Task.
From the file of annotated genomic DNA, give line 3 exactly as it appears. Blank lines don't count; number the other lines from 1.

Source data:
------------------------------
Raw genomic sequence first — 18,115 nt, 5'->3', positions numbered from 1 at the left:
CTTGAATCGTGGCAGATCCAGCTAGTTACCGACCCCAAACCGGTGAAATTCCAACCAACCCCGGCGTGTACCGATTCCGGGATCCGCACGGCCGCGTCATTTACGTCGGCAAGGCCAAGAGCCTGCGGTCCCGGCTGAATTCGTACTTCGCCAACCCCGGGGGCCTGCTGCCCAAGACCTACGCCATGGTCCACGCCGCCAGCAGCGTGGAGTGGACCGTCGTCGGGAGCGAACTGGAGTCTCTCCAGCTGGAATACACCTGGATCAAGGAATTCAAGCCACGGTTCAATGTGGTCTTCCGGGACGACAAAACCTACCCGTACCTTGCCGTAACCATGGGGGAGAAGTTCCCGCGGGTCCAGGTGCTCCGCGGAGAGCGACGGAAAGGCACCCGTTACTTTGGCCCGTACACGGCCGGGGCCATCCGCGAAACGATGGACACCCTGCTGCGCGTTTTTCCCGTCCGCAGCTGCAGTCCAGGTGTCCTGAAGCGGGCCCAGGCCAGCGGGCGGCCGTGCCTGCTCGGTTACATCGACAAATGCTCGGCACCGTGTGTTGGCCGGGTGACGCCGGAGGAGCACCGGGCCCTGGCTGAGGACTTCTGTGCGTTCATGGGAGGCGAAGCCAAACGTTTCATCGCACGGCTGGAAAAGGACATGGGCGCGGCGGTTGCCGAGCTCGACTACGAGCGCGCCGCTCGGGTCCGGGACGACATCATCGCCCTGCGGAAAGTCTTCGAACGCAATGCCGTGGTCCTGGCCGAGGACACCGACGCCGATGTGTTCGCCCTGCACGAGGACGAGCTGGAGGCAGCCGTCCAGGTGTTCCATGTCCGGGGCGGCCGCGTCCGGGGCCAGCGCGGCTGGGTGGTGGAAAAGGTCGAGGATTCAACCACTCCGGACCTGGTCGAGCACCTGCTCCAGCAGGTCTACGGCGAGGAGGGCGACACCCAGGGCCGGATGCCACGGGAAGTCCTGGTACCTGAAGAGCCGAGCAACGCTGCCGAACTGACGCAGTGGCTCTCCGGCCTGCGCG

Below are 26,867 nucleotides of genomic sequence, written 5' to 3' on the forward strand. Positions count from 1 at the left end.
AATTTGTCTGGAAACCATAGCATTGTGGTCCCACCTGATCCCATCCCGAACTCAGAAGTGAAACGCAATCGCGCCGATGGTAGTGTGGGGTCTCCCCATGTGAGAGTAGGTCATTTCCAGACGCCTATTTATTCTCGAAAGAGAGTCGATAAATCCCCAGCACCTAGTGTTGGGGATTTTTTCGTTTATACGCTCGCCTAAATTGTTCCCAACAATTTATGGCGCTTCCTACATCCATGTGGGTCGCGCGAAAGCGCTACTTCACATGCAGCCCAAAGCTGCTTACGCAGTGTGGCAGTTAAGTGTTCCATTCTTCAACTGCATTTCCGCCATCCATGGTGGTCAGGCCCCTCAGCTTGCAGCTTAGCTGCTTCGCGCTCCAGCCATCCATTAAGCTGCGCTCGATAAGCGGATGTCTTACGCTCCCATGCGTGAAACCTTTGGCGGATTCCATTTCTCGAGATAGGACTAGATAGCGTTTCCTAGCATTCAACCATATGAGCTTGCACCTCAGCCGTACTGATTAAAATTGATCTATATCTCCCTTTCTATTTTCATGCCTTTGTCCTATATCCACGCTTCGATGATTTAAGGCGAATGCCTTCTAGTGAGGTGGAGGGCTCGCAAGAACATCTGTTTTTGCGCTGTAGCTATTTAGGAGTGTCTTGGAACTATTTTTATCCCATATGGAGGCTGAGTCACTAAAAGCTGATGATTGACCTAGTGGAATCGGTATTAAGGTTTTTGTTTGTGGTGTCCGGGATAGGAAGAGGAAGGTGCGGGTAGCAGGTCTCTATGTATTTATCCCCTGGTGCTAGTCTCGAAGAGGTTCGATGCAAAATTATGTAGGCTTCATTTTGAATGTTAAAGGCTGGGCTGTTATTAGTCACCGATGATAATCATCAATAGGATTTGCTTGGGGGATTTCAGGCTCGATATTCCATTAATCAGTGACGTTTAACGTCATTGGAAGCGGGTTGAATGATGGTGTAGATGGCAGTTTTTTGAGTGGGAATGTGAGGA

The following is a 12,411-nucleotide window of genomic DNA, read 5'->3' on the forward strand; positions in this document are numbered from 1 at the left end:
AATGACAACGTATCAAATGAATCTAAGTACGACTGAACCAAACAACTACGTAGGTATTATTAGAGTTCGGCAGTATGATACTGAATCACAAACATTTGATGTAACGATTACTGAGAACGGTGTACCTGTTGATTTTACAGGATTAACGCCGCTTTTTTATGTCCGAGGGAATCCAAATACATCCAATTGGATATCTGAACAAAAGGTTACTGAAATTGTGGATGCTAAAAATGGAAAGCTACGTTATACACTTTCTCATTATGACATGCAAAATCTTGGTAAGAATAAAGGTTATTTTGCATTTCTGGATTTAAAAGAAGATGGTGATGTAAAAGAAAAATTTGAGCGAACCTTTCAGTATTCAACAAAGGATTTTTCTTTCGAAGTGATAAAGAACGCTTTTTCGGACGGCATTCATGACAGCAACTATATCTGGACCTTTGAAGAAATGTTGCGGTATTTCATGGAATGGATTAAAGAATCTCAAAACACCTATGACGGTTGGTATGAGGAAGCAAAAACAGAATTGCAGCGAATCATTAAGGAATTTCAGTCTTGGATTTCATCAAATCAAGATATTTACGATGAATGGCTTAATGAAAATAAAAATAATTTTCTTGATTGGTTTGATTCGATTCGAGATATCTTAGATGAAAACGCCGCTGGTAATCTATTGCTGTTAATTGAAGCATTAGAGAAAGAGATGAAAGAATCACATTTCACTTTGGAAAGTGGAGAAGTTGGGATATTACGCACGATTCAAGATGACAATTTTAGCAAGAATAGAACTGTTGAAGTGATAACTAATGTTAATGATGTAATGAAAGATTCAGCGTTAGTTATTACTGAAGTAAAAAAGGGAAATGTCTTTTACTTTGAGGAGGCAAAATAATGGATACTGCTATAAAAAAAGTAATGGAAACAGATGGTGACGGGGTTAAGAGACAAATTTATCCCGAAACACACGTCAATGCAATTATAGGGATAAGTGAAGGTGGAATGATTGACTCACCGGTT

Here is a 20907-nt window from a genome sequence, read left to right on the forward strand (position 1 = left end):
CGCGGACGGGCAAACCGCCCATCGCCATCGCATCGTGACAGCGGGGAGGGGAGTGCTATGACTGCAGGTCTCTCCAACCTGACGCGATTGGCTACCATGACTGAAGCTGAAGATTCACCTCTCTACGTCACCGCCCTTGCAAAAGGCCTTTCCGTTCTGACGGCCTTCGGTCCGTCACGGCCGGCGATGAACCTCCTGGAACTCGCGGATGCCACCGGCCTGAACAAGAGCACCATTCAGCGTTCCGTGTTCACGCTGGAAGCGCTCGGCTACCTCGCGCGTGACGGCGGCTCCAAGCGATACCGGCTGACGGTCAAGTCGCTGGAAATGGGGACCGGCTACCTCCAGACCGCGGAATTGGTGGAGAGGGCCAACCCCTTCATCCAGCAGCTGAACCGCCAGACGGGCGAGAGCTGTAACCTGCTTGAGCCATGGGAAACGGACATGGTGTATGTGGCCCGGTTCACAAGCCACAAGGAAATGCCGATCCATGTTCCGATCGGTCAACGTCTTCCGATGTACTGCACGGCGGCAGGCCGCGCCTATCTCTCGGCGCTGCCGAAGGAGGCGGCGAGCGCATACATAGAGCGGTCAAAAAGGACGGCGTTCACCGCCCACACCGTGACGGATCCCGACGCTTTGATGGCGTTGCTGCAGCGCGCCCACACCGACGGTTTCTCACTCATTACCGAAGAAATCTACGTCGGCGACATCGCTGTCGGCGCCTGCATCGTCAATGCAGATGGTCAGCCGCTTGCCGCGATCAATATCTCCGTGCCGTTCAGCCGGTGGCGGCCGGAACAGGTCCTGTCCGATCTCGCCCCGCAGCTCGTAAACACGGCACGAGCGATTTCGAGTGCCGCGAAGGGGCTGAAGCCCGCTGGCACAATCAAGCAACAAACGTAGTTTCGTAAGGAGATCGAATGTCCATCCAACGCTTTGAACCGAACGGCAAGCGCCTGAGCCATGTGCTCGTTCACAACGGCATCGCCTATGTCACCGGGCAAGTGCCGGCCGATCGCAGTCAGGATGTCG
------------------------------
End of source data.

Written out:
Below are 26,867 nucleotides of genomic sequence, written 5' to 3' on the forward strand. Positions count from 1 at the left end.